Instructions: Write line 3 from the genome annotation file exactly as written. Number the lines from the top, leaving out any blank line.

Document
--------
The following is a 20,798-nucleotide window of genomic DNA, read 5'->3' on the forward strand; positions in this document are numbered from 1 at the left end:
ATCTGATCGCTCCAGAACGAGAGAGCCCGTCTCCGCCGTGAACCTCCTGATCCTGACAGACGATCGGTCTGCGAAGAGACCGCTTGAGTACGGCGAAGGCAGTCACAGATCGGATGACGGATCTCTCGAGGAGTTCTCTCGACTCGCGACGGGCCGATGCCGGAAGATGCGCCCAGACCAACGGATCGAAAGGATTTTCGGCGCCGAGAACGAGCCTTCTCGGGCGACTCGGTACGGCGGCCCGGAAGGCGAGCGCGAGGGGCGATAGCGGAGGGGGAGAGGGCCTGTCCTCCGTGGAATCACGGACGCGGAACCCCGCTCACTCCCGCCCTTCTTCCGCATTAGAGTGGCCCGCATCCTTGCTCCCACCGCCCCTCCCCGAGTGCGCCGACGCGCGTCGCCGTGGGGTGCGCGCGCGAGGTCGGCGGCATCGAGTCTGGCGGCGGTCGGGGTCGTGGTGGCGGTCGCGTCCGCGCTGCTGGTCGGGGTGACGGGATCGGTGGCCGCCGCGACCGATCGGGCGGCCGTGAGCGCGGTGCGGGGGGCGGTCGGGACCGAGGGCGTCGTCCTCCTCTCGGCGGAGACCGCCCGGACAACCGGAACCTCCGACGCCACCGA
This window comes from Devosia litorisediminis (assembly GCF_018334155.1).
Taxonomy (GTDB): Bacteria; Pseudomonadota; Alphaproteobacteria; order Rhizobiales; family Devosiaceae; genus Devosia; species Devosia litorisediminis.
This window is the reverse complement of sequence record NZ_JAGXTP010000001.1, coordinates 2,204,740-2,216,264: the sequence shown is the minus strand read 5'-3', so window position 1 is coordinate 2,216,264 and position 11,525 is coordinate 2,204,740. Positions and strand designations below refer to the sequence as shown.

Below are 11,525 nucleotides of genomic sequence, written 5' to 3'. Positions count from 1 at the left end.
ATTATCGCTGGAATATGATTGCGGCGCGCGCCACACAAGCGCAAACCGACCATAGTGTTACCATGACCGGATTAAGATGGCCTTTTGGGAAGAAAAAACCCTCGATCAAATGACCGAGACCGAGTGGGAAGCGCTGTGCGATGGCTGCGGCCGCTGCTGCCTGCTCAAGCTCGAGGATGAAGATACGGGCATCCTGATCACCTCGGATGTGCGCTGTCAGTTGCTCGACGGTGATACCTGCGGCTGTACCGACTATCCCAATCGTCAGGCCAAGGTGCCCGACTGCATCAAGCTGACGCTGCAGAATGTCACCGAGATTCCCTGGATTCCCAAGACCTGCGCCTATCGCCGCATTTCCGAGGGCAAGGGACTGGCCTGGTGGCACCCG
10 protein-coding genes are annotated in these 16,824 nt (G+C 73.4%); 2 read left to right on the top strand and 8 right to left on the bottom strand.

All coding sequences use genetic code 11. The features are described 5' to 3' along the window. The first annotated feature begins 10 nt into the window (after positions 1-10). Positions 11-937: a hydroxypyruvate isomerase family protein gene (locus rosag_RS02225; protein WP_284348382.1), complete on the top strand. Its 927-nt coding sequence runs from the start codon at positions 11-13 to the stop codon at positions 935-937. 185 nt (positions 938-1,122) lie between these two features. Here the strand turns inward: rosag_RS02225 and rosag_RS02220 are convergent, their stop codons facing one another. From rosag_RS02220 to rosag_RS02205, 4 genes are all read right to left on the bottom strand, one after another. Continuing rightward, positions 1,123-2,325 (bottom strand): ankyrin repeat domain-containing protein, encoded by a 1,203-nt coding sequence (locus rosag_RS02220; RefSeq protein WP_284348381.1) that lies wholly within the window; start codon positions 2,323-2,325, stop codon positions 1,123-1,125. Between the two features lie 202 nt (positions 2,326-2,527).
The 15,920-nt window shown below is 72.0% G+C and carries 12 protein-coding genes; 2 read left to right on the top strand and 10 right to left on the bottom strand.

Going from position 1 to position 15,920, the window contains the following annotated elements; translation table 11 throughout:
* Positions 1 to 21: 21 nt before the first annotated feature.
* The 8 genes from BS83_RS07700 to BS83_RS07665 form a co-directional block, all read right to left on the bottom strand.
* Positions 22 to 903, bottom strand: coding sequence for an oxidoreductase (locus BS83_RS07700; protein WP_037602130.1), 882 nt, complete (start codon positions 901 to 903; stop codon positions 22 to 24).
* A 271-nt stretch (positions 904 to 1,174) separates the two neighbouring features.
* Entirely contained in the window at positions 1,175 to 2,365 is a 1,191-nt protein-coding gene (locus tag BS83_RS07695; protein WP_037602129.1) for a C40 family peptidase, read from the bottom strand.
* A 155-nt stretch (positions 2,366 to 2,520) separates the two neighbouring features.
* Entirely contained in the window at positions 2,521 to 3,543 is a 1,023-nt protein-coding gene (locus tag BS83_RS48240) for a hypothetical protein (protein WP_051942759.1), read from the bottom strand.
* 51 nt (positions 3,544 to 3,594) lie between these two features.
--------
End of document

This window comes from Devosia litorisediminis (assembly GCF_018334155.1).